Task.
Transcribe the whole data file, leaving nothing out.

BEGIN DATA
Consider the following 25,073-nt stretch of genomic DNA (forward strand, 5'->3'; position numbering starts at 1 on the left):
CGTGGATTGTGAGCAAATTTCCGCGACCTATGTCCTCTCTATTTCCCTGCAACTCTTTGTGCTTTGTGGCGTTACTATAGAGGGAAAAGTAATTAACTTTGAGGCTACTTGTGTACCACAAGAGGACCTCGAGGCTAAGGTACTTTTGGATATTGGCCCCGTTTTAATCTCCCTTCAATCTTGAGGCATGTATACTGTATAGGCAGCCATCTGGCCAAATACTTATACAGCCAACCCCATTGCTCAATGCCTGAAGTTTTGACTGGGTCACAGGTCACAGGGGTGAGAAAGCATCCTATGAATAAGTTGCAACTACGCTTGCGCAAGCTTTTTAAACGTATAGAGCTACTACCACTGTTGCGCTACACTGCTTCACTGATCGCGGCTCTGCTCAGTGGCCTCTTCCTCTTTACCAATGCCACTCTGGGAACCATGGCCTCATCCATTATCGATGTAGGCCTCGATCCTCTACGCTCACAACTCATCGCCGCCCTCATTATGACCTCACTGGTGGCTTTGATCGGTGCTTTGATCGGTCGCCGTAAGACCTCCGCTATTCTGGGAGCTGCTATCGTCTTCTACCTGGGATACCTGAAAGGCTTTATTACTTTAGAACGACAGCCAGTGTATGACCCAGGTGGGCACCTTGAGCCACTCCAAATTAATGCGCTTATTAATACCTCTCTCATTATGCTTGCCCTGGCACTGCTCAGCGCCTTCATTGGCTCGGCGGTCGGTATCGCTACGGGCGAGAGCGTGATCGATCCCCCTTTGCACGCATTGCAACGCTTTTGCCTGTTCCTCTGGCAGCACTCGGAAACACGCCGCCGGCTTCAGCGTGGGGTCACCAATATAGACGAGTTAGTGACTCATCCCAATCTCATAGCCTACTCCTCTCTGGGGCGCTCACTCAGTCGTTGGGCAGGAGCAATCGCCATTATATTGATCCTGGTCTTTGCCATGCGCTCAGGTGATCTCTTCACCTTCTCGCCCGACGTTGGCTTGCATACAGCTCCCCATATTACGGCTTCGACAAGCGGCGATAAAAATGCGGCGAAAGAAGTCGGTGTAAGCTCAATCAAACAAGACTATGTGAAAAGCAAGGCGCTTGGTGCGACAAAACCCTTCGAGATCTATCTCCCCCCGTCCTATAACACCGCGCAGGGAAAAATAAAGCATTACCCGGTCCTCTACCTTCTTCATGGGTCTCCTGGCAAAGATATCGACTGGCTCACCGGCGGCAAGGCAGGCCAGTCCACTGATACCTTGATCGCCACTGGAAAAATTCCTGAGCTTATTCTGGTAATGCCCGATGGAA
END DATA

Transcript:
Consider the following 25,073-nt stretch of genomic DNA (forward strand, 5'->3'; position numbering starts at 1 on the left):
CGTGGATTGTGAGCAAATTTCCGCGACCTATGTCCTCTCTATTTCCCTGCAACTCTTTGTGCTTTGTGGCGTTACTATAGAGGGAAAAGTAATTAACTTTGAGGCTACTTGTGTACCACAAGAGGACCTCGAGGCTAAGGTACTTTTGGATATTGGCCCCGTTTTAATCTCCCTTCAATCTTGAGGCATGTATACTGTATAGGCAGCCATCTGGCCAAATACTTATACAGCCAACCCCATTGCTCAATGCCTGAAGTTTTGACTGGGTCACAGGTCACAGGGGTGAGAAAGCATCCTATGAATAAGTTGCAACTACGCTTGCGCAAGCTTTTTAAACGTATAGAGCTACTACCACTGTTGCGCTACACTGCTTCACTGATCGCGGCTCTGCTCAGTGGCCTCTTCCTCTTTACCAATGCCACTCTGGGAACCATGGCCTCATCCATTATCGATGTAGGCCTCGATCCTCTACGCTCACAACTCATCGCCGCCCTCATTATGACCTCACTGGTGGCTTTGATCGGTGCTTTGATCGGTCGCCGTAAGACCTCCGCTATTCTGGGAGCTGCTATCGTCTTCTACCTGGGATACCTGAAAGGCTTTATTACTTTAGAACGACAGCCAGTGTATGACCCAGGTGGGCACCTTGAGCCACTCCAAATTAATGCGCTTATTAATACCTCTCTCATTATGCTTGCCCTGGCACTGCTCAGCGCCTTCATTGGCTCGGCGGTCGGTATCGCTACGGGCGAGAGCGTGATCGATCCCCCTTTGCACGCATTGCAACGCTTTTGCCTGTTCCTCTGGCAGCACTCGGAAACACGCCGCCGGCTTCAGCGTGGGGTCACCAATATAGACGAGTTAGTGACTCATCCCAATCTCATAGCCTACTCCTCTCTGGGGCGCTCACTCAGTCGTTGGGCAGGAGCAATCGCCATTATATTGATCCTGGTCTTTGCCATGCGCTCAGGTGATCTCTTCACCTTCTCGCCCGACGTTGGCTTGCATACAGCTCCCCATATTACGGCTTCGACAAGCGGCGATAAAAATGCGGCGAAAGAAGTCGGTGTAAGCTCAATCAAACAAGACTATGTGAAAAGCAAGGCGCTTGGTGCGACAAAACCCTTCGAGATCTATCTCCCCCCGTCCTATAACACCGCGCAGGGAAAAATAAAGCATTACCCGGTCCTCTACCTTCTTCATGGGTCTCCTGGCAAAGATATCGACTGGCTCACCGGCGGCAAGGCAGGCCAGTCCACTGATACCTTGATCGCCACTGGAAAAATTCCTGAGCTTATTCTGGTAATGCCCGATGGAA